But there are increased threats to the established sports car hierarchy that will test the resilience of the British industry more than ever since the war. The directity of the current pandemic is too realistic – and who knows the long-term change and damage will leave in every aspect of our society.
Then, in the long run, there’s an existential challenge of climate change that is forcing carmakers to pass increasingly tougher laws of governments around the world, to reassess everything they understand, believe, and do.
The Volkswagen Group has announced its intention to invest in the electrified sport only.
What has motorsport industry done for the UK?
Relevance to the real world and the cars we drive every day is key. But that’s a far different pressure. Some say motorsport always has the answer to that challenge – Jaguar. The development of disc brakes on C-Type and D-Type in the 1950s is a typical example.
However, there is also an argument that motorsport has helped the UK adapted to new technologies.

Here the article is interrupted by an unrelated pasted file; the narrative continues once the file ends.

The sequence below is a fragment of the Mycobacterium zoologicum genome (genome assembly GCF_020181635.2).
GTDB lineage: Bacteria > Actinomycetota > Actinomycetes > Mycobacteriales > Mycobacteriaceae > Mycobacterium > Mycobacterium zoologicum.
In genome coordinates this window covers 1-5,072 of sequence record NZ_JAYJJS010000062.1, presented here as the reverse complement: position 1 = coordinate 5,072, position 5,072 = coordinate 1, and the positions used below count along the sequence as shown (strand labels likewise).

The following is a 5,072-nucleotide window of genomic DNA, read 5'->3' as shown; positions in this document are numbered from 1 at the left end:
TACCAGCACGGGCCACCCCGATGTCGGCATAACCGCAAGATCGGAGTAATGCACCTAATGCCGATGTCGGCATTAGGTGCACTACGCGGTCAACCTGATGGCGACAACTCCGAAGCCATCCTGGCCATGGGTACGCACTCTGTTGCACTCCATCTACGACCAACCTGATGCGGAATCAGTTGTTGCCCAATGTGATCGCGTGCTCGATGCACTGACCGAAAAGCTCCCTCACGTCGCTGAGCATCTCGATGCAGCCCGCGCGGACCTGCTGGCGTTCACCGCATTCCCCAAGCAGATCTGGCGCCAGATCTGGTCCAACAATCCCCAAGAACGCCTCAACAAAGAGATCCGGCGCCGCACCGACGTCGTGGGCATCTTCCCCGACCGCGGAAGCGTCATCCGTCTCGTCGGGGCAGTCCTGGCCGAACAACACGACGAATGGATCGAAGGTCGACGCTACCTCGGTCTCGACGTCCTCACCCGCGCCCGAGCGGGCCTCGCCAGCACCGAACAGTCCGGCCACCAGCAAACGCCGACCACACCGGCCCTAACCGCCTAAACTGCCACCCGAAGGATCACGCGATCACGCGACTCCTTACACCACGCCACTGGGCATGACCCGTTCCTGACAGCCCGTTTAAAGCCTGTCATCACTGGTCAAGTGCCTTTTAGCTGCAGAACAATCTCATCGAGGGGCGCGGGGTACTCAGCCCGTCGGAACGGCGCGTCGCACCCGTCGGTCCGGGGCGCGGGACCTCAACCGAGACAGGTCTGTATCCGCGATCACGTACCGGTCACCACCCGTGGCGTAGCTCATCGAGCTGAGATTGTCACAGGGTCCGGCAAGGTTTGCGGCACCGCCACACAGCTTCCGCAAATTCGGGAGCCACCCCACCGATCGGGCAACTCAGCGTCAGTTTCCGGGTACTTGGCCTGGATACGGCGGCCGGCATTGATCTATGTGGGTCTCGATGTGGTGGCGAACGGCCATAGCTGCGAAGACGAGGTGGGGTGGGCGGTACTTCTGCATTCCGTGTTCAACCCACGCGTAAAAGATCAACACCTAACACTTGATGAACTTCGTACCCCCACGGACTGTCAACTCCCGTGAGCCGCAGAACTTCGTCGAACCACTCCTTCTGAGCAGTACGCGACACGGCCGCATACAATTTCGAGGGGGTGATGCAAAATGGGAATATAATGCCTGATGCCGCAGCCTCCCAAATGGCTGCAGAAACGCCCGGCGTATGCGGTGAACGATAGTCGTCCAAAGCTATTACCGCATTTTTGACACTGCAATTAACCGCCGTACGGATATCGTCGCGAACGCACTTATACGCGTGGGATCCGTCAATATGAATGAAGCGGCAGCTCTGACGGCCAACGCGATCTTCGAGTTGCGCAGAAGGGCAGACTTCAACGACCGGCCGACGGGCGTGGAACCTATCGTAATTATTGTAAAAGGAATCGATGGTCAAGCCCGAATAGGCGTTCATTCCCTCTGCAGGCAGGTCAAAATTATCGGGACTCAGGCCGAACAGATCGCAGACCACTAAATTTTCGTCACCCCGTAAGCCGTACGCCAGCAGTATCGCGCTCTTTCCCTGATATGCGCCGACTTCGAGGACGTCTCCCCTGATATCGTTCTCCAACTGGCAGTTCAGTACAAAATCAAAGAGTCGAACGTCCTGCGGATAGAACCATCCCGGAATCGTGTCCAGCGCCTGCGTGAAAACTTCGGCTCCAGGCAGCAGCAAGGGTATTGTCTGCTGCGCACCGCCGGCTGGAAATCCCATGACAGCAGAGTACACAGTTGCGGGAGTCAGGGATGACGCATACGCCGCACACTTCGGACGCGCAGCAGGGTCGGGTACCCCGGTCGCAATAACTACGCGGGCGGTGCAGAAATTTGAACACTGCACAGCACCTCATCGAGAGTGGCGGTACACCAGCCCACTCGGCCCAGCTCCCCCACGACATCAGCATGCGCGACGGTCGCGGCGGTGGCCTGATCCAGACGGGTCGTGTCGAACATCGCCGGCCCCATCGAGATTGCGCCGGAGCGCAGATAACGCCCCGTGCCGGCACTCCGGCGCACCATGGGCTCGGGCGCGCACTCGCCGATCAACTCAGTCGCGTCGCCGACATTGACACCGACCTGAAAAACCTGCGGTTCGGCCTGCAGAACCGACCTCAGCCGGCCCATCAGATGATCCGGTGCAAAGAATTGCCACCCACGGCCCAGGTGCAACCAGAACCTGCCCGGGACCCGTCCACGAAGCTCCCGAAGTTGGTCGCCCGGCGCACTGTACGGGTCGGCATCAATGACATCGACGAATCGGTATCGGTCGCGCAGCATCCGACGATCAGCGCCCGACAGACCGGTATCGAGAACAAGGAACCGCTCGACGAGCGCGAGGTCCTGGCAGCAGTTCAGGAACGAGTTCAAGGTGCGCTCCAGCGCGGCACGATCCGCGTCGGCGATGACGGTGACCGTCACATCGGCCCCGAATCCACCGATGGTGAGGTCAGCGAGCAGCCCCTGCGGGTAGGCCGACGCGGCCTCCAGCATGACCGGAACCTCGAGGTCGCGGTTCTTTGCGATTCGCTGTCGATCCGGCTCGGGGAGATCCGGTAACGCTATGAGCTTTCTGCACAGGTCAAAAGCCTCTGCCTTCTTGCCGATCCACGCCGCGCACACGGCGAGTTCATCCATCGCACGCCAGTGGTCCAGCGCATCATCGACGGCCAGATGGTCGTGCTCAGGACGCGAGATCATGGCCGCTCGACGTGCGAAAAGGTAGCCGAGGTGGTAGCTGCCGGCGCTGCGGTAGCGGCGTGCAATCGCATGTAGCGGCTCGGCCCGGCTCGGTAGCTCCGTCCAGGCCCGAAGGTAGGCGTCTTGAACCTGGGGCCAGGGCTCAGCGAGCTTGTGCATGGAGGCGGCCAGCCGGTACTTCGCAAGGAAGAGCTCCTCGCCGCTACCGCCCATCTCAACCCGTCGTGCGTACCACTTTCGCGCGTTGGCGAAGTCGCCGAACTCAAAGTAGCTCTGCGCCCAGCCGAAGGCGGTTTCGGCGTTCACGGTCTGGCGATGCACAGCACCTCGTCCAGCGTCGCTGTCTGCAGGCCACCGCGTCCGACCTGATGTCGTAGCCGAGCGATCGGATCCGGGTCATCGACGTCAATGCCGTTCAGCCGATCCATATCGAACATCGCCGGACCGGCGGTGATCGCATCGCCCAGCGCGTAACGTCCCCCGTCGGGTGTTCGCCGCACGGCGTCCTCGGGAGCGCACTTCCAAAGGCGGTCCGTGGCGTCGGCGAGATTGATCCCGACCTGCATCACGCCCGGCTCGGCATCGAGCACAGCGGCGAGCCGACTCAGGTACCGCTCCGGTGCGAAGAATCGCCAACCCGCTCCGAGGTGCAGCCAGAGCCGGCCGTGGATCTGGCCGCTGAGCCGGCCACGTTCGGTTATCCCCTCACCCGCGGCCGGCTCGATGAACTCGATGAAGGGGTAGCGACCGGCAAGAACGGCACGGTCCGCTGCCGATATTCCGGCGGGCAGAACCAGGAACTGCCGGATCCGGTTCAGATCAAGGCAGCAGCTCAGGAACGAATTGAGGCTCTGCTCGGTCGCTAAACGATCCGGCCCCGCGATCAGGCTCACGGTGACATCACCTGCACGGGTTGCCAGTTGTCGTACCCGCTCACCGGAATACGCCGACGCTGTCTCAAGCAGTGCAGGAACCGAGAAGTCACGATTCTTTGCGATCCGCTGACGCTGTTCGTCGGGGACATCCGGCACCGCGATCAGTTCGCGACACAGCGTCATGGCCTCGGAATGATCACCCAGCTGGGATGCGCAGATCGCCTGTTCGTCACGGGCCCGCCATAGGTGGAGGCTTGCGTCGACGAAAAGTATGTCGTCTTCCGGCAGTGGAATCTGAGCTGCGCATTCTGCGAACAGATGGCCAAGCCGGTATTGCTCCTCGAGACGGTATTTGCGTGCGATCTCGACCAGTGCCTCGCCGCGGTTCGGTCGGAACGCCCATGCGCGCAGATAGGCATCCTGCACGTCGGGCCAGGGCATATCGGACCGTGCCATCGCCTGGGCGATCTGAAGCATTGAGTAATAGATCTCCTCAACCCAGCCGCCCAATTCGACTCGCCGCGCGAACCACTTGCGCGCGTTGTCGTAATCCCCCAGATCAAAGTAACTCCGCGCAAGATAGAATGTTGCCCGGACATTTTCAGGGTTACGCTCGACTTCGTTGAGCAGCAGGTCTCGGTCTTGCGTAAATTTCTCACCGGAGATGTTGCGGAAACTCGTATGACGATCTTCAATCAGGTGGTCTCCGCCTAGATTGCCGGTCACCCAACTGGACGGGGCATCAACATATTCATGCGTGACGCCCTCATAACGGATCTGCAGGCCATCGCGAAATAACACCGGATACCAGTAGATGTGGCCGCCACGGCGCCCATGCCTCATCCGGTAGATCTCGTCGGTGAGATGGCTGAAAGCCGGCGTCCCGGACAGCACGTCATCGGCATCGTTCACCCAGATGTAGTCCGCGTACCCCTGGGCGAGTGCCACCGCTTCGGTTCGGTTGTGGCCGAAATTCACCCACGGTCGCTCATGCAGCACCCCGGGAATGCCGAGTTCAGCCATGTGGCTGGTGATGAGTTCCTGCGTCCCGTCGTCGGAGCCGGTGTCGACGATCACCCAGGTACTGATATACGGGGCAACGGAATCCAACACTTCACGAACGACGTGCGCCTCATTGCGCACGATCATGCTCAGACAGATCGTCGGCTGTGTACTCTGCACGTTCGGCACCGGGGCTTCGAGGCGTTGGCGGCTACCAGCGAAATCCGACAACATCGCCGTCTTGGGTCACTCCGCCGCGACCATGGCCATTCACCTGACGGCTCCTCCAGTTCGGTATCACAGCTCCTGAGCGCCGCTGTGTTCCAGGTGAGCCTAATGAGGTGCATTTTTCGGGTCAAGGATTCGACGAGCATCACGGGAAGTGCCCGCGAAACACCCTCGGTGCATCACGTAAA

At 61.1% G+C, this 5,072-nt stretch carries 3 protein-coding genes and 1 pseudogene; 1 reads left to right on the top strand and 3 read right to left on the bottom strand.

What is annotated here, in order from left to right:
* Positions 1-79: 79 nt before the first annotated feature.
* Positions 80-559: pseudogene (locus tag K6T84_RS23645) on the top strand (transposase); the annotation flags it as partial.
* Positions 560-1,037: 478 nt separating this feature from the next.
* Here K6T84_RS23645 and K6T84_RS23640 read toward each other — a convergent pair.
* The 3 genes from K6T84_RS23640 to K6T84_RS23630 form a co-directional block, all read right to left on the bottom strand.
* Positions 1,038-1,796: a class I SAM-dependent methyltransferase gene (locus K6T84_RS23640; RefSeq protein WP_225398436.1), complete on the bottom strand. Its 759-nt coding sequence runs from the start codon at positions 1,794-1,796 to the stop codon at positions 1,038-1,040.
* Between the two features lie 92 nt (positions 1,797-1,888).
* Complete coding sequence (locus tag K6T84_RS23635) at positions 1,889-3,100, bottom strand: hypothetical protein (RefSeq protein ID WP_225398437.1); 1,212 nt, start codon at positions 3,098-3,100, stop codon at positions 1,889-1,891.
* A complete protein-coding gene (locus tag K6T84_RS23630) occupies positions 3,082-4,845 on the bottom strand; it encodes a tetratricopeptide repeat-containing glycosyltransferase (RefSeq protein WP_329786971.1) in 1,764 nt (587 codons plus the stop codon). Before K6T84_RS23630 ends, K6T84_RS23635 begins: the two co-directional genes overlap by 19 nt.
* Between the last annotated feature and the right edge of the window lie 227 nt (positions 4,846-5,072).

High-end motorsport has been allowed to be disrupted by the spending battle created by such smart technology. And the rally – certainly the racing sport code best suited to road car technology. It is still trending, with its hybrid era not starting until 2022. But now, in the end, the motorsport community has been properly addressing this threat.
Aylett quickly stepped on the fold. Over the past few years, primarily driven by engine suppliers for F1 racing and other large lines, racing has improved the thermal efficiency of internal combustion engines from 30% of a regular road vehicle to more than 50% today, he said.
Thermal efficiency really shows how much power the engine generates per 100kg of fuel. At 30%, you’ve wasted 70% of your energy, so getting your first for more than 50%, in 2017/18, is an important milestone for future hybrids that will be needed for all of us in the next decade.